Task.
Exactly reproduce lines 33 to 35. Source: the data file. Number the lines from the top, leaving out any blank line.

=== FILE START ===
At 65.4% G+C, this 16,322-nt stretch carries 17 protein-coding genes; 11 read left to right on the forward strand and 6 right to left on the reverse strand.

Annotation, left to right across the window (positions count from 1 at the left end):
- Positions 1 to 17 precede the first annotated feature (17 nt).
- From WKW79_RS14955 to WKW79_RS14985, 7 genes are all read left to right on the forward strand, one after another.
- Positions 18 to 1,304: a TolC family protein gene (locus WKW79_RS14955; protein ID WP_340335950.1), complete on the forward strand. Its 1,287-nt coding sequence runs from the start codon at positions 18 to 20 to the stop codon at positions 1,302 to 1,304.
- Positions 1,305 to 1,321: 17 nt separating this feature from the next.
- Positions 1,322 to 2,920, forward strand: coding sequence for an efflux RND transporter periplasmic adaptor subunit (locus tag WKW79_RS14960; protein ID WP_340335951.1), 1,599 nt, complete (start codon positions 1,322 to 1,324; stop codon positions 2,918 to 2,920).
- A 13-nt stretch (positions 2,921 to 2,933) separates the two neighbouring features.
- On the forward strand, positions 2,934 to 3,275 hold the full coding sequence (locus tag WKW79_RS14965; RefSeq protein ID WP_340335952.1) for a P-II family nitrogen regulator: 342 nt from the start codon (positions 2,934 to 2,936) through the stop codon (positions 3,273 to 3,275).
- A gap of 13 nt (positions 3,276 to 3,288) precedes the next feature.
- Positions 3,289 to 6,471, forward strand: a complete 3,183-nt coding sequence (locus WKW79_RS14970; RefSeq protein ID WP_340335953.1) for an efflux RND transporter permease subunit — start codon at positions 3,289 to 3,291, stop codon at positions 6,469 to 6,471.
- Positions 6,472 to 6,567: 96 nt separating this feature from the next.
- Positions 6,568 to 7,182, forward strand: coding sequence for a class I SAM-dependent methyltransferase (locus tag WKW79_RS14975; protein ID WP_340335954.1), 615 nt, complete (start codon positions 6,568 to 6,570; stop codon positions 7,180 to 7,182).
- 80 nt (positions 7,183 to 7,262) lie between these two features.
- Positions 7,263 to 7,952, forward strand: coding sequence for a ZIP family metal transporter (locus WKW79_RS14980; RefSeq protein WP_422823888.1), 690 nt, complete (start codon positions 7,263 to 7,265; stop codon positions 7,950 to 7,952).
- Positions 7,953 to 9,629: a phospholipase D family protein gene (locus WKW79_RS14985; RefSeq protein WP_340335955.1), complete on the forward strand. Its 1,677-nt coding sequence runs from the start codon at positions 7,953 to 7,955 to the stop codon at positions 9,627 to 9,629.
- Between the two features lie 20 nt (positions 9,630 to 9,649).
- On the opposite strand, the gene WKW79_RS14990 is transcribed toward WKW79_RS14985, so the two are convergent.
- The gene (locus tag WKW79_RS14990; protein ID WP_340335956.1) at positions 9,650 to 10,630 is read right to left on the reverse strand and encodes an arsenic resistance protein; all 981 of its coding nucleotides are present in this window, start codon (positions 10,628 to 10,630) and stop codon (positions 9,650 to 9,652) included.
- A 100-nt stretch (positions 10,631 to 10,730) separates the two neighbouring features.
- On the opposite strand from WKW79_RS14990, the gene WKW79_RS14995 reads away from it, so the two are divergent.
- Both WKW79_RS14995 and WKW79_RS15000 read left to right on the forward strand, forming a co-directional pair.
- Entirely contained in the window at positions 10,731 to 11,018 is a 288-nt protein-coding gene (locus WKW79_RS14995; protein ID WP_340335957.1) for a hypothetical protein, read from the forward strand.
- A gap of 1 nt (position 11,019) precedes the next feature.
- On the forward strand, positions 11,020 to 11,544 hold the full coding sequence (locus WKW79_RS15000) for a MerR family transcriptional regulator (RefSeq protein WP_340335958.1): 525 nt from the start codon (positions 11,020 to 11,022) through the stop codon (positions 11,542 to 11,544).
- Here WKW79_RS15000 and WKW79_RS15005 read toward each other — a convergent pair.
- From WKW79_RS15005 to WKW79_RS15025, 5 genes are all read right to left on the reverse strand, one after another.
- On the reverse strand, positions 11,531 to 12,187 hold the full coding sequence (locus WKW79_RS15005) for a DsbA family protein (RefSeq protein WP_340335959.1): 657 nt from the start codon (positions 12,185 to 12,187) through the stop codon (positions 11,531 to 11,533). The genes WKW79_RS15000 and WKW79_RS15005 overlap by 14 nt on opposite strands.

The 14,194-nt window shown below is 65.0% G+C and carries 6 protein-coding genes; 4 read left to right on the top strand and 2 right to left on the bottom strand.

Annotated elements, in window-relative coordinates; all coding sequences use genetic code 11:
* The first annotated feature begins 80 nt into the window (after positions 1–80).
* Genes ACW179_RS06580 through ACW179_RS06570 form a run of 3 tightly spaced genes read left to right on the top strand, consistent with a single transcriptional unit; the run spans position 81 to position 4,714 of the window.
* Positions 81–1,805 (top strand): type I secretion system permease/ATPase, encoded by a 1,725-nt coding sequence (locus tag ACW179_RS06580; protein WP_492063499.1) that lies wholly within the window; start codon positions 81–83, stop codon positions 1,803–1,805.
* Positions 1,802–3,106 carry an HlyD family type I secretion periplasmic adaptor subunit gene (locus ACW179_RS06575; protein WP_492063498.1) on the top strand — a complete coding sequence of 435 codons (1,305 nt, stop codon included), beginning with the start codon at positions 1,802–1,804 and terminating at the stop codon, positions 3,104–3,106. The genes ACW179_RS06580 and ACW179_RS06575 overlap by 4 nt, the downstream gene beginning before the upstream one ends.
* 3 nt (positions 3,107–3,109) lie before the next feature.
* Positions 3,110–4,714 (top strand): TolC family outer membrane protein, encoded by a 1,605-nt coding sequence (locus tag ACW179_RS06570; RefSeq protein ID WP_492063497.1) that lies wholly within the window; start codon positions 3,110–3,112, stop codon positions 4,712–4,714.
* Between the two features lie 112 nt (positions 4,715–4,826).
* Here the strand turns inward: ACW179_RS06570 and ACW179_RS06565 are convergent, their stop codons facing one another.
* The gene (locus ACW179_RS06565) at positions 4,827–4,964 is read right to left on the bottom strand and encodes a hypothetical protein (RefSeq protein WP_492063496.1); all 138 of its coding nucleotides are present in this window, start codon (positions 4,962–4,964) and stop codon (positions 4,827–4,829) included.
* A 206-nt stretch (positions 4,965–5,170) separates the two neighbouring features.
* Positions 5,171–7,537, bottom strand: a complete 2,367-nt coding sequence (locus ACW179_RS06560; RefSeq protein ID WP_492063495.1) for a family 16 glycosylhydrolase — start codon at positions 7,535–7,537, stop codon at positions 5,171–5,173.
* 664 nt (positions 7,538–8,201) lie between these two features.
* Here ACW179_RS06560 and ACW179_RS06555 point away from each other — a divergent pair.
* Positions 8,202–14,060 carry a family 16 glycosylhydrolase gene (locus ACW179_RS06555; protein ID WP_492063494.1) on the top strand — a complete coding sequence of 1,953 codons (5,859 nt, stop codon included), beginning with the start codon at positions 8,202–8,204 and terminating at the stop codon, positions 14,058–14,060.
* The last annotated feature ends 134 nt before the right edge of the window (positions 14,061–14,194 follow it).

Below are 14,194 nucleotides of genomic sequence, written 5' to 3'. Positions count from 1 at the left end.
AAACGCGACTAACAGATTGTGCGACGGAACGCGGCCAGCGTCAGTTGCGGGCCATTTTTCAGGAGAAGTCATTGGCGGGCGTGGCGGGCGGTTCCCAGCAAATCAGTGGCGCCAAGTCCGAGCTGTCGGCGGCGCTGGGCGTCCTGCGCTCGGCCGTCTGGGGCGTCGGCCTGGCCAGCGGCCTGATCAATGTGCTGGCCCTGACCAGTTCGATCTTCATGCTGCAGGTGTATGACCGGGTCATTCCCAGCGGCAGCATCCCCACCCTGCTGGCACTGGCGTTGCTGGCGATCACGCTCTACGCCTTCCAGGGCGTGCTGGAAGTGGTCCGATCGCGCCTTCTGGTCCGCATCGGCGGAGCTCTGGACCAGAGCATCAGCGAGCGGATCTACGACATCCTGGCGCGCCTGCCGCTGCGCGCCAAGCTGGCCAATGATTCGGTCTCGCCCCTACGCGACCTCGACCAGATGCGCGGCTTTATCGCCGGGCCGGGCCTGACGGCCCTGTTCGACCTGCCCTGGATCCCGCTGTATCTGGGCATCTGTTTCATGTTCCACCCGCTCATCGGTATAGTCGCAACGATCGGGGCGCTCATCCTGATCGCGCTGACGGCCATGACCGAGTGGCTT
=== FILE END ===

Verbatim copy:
* Positions 81–1,805 (top strand): type I secretion system permease/ATPase, encoded by a 1,725-nt coding sequence (locus tag ACW179_RS06580; protein WP_492063499.1) that lies wholly within the window; start codon positions 81–83, stop codon positions 1,803–1,805.
* Positions 1,802–3,106 carry an HlyD family type I secretion periplasmic adaptor subunit gene (locus ACW179_RS06575; protein WP_492063498.1) on the top strand — a complete coding sequence of 435 codons (1,305 nt, stop codon included), beginning with the start codon at positions 1,802–1,804 and terminating at the stop codon, positions 3,104–3,106. The genes ACW179_RS06580 and ACW179_RS06575 overlap by 4 nt, the downstream gene beginning before the upstream one ends.
* 3 nt (positions 3,107–3,109) lie before the next feature.